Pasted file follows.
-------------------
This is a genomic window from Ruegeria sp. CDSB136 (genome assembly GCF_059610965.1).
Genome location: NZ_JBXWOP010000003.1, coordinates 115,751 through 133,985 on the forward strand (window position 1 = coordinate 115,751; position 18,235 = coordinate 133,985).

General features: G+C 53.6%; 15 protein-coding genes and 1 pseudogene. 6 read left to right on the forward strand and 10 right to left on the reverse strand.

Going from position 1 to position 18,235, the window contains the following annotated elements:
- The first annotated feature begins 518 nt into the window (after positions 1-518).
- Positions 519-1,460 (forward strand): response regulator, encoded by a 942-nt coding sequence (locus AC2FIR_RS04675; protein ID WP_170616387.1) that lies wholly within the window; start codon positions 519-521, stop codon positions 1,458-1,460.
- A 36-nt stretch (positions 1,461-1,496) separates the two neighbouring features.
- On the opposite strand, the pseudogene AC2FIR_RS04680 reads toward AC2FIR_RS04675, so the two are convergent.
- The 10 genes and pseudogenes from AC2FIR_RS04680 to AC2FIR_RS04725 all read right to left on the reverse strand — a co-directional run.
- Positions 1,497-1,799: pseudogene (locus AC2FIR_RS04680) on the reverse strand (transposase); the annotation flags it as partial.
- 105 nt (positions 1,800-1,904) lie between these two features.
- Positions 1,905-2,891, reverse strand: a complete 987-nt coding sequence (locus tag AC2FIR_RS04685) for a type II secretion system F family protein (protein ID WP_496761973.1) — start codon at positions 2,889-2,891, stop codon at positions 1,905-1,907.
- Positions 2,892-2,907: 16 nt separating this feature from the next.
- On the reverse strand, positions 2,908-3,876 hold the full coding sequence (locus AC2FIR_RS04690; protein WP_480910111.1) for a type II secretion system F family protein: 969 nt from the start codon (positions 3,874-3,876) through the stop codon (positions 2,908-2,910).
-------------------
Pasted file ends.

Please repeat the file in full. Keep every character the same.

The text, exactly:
This is a genomic window from Ruegeria sp. CDSB136 (genome assembly GCF_059610965.1).
Genome location: NZ_JBXWOP010000003.1, coordinates 115,751 through 133,985 on the forward strand (window position 1 = coordinate 115,751; position 18,235 = coordinate 133,985).

General features: G+C 53.6%; 15 protein-coding genes and 1 pseudogene. 6 read left to right on the forward strand and 10 right to left on the reverse strand.

Going from position 1 to position 18,235, the window contains the following annotated elements:
- The first annotated feature begins 518 nt into the window (after positions 1-518).
- Positions 519-1,460 (forward strand): response regulator, encoded by a 942-nt coding sequence (locus AC2FIR_RS04675; protein ID WP_170616387.1) that lies wholly within the window; start codon positions 519-521, stop codon positions 1,458-1,460.
- A 36-nt stretch (positions 1,461-1,496) separates the two neighbouring features.
- On the opposite strand, the pseudogene AC2FIR_RS04680 reads toward AC2FIR_RS04675, so the two are convergent.
- The 10 genes and pseudogenes from AC2FIR_RS04680 to AC2FIR_RS04725 all read right to left on the reverse strand — a co-directional run.
- Positions 1,497-1,799: pseudogene (locus AC2FIR_RS04680) on the reverse strand (transposase); the annotation flags it as partial.
- 105 nt (positions 1,800-1,904) lie between these two features.
- Positions 1,905-2,891, reverse strand: a complete 987-nt coding sequence (locus tag AC2FIR_RS04685) for a type II secretion system F family protein (protein ID WP_496761973.1) — start codon at positions 2,889-2,891, stop codon at positions 1,905-1,907.
- Positions 2,892-2,907: 16 nt separating this feature from the next.
- On the reverse strand, positions 2,908-3,876 hold the full coding sequence (locus AC2FIR_RS04690; protein WP_480910111.1) for a type II secretion system F family protein: 969 nt from the start codon (positions 3,874-3,876) through the stop codon (positions 2,908-2,910).